On September 25 1996 Clark debated Jim Bolger on television. A worm recorded a hidden audience’s reactions and excerpts of the debate were played afterwards, with the worm added. Next day’s headlines were “Clark wins”, followed by headlines of Bolger fuming about foul play. Nightly tracking polls showed an immediate lift for Clark and Labour. When the votes were counted she was a credible contestant for Prime Minister in the coalition auction.
Can English do that? Watch him with a crowd of the faithful and it becomes plausible. He talks straight from the shoulder in the clear language of a smart man who is also a man of the people. Surely that will show in the campaign.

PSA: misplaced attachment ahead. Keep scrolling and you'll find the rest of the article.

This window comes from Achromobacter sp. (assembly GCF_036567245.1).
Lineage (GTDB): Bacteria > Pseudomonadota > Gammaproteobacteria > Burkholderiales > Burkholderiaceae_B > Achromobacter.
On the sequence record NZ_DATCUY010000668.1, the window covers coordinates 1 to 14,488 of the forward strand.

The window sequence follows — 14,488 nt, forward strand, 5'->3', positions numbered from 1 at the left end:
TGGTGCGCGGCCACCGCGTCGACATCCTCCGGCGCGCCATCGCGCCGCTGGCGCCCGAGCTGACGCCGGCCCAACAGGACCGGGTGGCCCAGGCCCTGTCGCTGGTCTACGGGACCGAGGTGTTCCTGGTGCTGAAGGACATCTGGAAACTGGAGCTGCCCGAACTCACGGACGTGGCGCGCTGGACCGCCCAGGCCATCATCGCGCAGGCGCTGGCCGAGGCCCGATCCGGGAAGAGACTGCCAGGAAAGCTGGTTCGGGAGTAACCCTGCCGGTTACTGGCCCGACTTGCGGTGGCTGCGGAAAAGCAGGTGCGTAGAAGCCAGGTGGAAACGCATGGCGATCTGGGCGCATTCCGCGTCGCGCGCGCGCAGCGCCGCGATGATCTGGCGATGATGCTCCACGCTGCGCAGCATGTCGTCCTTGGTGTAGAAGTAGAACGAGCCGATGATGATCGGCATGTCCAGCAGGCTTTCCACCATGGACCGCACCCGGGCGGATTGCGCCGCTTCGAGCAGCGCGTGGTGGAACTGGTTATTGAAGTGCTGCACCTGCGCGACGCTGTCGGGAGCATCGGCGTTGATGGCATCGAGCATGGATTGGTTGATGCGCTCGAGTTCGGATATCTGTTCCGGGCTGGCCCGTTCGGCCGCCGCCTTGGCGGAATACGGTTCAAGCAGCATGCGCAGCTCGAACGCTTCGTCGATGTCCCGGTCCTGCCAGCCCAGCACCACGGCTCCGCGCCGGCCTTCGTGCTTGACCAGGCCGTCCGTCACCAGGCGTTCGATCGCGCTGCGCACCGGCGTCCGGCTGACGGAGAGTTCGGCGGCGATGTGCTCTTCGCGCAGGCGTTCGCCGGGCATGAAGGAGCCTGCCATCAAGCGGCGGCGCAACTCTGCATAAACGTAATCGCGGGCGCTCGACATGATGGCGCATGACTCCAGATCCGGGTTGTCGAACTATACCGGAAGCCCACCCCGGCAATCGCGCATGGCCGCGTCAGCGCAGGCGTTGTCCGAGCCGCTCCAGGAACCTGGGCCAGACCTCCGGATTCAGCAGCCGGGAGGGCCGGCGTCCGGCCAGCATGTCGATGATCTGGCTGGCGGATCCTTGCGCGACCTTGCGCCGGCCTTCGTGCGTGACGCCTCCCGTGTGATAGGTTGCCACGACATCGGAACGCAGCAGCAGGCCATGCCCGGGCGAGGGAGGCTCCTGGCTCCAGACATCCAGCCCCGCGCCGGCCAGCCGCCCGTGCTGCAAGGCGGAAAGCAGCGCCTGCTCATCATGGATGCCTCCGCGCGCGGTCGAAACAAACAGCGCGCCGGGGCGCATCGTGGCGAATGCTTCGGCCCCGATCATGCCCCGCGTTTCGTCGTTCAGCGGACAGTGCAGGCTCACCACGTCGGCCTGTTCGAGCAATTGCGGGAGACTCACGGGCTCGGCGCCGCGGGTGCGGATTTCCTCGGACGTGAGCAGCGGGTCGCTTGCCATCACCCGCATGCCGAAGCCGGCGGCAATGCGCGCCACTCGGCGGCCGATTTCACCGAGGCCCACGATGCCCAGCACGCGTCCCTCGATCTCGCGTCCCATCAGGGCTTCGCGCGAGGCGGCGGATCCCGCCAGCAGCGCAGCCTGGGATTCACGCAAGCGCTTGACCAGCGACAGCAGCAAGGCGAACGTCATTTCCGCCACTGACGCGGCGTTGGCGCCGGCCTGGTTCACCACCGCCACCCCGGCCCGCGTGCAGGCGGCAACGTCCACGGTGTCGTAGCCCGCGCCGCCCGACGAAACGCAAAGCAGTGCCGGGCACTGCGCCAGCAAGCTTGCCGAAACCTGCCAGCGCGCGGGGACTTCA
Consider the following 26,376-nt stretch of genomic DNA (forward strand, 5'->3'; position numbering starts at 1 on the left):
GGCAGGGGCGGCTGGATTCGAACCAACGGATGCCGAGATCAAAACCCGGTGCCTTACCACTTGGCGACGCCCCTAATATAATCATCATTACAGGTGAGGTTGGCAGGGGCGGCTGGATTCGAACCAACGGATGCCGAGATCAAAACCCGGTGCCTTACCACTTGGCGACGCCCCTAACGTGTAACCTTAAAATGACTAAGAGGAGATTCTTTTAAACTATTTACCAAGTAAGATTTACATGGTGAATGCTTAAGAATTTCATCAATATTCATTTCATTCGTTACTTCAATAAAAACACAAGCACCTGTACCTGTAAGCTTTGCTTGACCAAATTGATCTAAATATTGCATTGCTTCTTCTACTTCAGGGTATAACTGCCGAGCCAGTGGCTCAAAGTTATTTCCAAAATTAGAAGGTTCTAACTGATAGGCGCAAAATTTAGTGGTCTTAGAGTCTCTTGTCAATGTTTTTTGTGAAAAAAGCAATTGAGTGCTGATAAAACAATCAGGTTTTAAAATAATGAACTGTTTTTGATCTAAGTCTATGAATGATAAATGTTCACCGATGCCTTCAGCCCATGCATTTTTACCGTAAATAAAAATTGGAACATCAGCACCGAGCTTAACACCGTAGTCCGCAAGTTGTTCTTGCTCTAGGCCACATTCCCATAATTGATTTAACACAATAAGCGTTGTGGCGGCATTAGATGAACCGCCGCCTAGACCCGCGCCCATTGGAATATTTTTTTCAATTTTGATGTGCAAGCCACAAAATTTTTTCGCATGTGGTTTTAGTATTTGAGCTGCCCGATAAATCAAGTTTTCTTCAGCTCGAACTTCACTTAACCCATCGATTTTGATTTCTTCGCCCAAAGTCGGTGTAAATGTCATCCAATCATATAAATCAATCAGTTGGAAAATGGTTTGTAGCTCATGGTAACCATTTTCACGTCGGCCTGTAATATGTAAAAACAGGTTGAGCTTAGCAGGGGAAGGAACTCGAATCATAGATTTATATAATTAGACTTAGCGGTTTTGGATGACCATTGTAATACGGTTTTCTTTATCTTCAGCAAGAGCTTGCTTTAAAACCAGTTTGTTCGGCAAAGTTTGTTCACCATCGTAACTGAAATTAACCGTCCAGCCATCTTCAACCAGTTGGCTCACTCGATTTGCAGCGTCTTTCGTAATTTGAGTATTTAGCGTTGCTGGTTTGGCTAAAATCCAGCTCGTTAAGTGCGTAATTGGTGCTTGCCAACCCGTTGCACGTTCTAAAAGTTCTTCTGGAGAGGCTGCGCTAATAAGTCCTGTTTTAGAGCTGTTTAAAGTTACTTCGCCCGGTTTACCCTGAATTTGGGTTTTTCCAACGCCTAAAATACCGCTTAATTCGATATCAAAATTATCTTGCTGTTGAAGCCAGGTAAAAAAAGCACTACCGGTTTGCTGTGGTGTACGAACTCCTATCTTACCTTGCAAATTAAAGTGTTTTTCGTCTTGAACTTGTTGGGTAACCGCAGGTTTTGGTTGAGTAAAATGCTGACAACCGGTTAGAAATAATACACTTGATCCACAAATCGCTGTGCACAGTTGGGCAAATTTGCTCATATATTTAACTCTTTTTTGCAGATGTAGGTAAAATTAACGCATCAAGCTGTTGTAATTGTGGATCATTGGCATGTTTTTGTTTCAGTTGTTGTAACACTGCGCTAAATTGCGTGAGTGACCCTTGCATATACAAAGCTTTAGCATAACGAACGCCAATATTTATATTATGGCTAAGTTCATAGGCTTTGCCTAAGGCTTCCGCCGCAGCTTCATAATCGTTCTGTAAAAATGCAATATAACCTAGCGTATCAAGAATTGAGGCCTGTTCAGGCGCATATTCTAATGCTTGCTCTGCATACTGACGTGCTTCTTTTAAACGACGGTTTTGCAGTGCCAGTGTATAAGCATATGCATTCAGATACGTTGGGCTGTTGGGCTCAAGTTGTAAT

Probably, but will it be enough? That depends on what else there is to show. The campaign will brutally display every winning hit, every mistake and faux pas, every show of strength and weakness. And he is up against a battle-hardened campaigner of Boadicea-like determination, who dots all i’s and hoses down every ember of contention — and who can present herself not only as presidential but also at ease in the shopping malls.
The good news for English is that his personal ratings lifted after the boxing match. That is, voters are more aware of him. Also good news is that there are no strong negatives, which is a plus for him compared with the woman he supplanted, Jenny Shipley.
Moreover Clark has a muldoonesque side that might play to English’s advantage: what some see as arrogance, evidenced in calling the election early to get a majority. Hence her Clintonesque emphasis in her opening television address last Friday on her constant feeling of privilege in doing the job.